Edwards v. Board of Education of Yancey CountyAnnotate this Case
70 S.E.2d 170 (1952)
235 N.C. 345
EDWARDS et al. v. BOARD OF EDUCATION OF YANCEY COUNTY et al.
Supreme Court of North Carolina.
April 9, 1952.
*172 Bill Atkins and R. W. Wilson, Burnsville, for plaintiffs, appellees.
C. P. Randolph and W. E. Anglin, Burnsville, for defendants, appellants.
The legal questions arising on this appeal have been unduly complicated and obscured by the manner in which the action has been brought and developed. The issues involved appear in simpler guise if the judicial gaze is focused on certain significant matters at the outset.
The plaintiffs seek the aid of equity. They ask an injunction requiring the defendants to refrain from doing a particular thing. There are only two defendants. They are the Board of Education of Yancey County, and Frank W. Howell, the Superintendent of Public Instruction of Yancey County. The Board of Education of Yancey County is a body corporate which acts through three members. G.S. § 115-37; G.S. § 115-45; 1951 Session Laws, Ch. 256, Sec. 1. Howell is not a member of the board, and is not in control of the act sought to be enjoined. He is simply secretary of the board. G.S. § 115-105.
Since the county board of education is a corporate body, it necessarily has a legal existence separate and apart from its members. Crabtree v. Board of Education, 199 N.C. 645, 155 S.E. 550. But the board can exercise the powers conferred upon it by law only at a regular or special meeting attended by at least a quorum of its de jure or de. facto members. Kistler v. Board of Education, 233 N.C. 400, 64 S.E.2d 403; Crabtree v. Board of Education, supra. The statute creating the county board of education does not specify in terms the number of members competent to transact its corporate business in the absence of other members. As a consequence, the common law rule that a majority of the whole membership is necessary to constitute a quorum applies. Hill v. Ponder, 221 N.C. 58, 19 S.E.2d 5. The *173 county board of education becomes incapable of performing its corporate functions whenever vacancies reduce its membership below the number required to constitute a quorum. 56 C.J., Schools and School Districts, section 209. In order to obviate the legal paralysis incident to such an eventuality and to maintain the county board of education at its full membership, the legislature has expressly authorized county executive committees of political parties and the State Board of Education to fill vacancies occurring in the membership of the board. G.S. § 115-42.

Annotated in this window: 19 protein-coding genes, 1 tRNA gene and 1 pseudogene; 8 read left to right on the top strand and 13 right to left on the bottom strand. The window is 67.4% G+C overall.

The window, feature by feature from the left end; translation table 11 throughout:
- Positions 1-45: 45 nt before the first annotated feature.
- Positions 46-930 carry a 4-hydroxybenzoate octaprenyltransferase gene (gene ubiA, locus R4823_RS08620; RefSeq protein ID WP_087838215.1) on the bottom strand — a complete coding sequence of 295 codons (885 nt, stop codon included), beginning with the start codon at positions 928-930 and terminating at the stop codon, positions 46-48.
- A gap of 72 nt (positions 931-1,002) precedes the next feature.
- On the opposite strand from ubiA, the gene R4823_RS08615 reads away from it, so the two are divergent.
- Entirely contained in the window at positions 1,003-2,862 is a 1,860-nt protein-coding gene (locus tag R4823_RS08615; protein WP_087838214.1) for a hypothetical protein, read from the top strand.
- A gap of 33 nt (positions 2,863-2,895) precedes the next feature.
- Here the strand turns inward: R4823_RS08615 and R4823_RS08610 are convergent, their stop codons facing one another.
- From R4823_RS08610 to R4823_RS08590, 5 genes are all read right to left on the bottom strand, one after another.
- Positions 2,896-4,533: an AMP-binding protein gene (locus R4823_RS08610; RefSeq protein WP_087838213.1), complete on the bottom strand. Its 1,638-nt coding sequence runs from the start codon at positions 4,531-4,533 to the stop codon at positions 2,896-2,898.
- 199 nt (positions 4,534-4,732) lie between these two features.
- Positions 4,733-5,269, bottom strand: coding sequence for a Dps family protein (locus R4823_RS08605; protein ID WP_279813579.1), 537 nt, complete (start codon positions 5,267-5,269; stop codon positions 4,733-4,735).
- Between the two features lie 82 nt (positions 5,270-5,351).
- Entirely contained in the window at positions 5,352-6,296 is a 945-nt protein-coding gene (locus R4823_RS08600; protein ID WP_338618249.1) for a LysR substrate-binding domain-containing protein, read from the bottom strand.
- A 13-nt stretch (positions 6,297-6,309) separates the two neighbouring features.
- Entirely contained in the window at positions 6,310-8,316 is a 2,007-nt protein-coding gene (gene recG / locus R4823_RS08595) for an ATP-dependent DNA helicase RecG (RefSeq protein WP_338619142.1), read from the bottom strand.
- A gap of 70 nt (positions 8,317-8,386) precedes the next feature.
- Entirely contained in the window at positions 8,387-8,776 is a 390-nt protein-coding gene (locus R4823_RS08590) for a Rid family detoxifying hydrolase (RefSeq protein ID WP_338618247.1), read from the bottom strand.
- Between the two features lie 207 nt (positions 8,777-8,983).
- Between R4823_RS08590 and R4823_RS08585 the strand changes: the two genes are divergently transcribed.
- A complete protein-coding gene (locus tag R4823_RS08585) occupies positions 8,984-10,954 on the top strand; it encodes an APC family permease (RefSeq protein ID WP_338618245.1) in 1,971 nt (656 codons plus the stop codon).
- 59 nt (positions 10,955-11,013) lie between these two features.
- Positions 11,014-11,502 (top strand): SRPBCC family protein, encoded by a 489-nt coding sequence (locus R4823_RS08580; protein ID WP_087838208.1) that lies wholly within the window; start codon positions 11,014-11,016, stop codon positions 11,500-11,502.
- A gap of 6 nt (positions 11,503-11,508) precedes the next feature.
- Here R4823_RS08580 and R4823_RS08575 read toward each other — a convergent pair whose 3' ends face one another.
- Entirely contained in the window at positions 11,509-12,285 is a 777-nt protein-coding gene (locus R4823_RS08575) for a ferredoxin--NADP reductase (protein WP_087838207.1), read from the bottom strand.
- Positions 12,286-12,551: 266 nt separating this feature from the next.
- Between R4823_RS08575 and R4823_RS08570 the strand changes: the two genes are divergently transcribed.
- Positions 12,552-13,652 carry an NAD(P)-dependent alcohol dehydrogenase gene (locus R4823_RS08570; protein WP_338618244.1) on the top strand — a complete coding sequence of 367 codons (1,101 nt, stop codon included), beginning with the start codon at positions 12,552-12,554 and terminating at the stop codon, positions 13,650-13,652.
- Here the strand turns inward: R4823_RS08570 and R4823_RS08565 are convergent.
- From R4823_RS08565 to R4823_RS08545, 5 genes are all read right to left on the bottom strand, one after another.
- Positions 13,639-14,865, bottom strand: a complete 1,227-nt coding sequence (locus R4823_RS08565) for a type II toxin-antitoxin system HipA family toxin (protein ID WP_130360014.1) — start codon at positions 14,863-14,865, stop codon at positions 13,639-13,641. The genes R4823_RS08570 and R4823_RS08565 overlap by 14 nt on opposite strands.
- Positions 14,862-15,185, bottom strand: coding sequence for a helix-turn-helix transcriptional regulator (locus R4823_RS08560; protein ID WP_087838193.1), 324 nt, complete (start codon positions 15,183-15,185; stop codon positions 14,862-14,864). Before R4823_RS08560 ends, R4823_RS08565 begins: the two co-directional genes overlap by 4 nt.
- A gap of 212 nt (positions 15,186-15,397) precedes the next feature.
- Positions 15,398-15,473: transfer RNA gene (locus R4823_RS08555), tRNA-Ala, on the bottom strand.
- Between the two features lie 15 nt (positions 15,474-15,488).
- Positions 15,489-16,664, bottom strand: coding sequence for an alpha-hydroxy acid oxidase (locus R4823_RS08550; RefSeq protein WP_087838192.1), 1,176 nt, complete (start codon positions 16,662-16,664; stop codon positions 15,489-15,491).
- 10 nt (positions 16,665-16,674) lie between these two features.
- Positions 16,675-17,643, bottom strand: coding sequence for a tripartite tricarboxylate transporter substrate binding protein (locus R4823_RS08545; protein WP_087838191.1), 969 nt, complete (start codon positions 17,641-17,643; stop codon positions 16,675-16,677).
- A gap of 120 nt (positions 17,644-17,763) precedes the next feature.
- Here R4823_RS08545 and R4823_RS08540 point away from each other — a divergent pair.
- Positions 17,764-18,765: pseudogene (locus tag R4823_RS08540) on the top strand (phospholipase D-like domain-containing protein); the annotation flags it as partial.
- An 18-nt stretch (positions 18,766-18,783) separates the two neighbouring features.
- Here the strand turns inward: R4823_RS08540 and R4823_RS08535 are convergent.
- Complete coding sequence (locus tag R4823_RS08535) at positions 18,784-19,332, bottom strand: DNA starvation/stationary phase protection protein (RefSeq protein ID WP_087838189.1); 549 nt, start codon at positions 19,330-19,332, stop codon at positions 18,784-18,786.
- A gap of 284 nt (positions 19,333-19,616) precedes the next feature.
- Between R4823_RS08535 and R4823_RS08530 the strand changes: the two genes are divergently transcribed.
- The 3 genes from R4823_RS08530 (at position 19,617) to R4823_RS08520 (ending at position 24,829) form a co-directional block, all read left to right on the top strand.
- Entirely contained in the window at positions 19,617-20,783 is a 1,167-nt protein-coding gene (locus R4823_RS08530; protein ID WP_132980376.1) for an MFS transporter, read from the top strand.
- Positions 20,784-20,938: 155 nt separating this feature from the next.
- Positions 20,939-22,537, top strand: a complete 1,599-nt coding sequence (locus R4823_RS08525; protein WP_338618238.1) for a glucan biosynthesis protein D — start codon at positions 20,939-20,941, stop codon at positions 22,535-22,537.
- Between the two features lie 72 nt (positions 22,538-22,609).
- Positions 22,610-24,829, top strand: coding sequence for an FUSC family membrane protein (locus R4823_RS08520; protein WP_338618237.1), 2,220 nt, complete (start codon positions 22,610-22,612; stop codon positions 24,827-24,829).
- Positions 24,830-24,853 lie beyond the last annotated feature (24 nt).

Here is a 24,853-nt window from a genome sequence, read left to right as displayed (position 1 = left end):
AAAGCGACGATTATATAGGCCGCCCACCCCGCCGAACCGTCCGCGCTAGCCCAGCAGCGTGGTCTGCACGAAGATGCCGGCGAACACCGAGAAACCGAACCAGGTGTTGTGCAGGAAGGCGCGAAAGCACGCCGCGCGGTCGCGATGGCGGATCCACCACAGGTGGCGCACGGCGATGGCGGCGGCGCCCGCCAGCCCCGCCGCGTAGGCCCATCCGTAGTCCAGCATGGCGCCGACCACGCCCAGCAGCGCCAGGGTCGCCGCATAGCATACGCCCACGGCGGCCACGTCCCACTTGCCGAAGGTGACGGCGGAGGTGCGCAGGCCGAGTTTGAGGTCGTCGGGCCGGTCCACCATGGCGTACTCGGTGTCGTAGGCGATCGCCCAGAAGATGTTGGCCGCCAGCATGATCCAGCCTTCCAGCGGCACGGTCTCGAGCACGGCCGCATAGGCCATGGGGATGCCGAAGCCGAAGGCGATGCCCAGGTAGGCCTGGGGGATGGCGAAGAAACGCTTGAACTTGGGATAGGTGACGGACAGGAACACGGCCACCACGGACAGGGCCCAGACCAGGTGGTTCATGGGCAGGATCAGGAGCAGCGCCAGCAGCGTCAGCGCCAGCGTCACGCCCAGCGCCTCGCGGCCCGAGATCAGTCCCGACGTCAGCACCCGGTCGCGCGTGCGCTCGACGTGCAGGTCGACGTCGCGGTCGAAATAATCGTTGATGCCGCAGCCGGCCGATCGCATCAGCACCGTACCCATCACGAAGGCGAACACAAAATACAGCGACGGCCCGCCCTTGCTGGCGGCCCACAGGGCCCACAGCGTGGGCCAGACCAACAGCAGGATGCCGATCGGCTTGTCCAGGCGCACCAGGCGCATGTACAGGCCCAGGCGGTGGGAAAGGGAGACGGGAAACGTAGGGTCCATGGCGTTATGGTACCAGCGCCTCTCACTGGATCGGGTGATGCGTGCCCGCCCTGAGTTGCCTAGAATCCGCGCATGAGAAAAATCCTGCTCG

The complaint in the instant case endeavors to state two grounds for injunctive relief.
It asserts initially that the plaintiffs are taxpaying citizens and residents of Yancey County; that they sue on behalf of all taxpayers of Yancey County; that the Board of Education of Yancey County is about to make a contract for the construction of a consolidated high school building at Burnsville; that the Board of Commissioners of Yancey County has refused to provide funds for the construction of the building, and by reason thereof no public money whatever is available for its erection; and that the proposed contract, if made, will offend G.S. § 115-84, which provides, in essence, that a county board of education has no authority to contract for the construction of a new schoolhouse costing more than the "money * * * available for its erection." It prays an injunction restraining the county board of education and the county superintendent of public instruction from making the proposed contract for the construction of the consolidated high school.
Manifestly these allegations are designed by the plaintiffs to state facts entitling them as taxpayers of Yancey County to maintain an action to enjoin the county board of education as a corporate body from entering into an unauthorized and illegal contract for a public improvement. Sessions v. Columbus County, 214 N.C. 634, 200 S.E. 418; Palmer v. Haywood County, 212 N.C. 284, 193 S.E. 668, 113 A.L.R. 1195; 52 Am.Jur., Taxpayers' Actions, section 17; 43 C.J.S., Injunctions, § 112.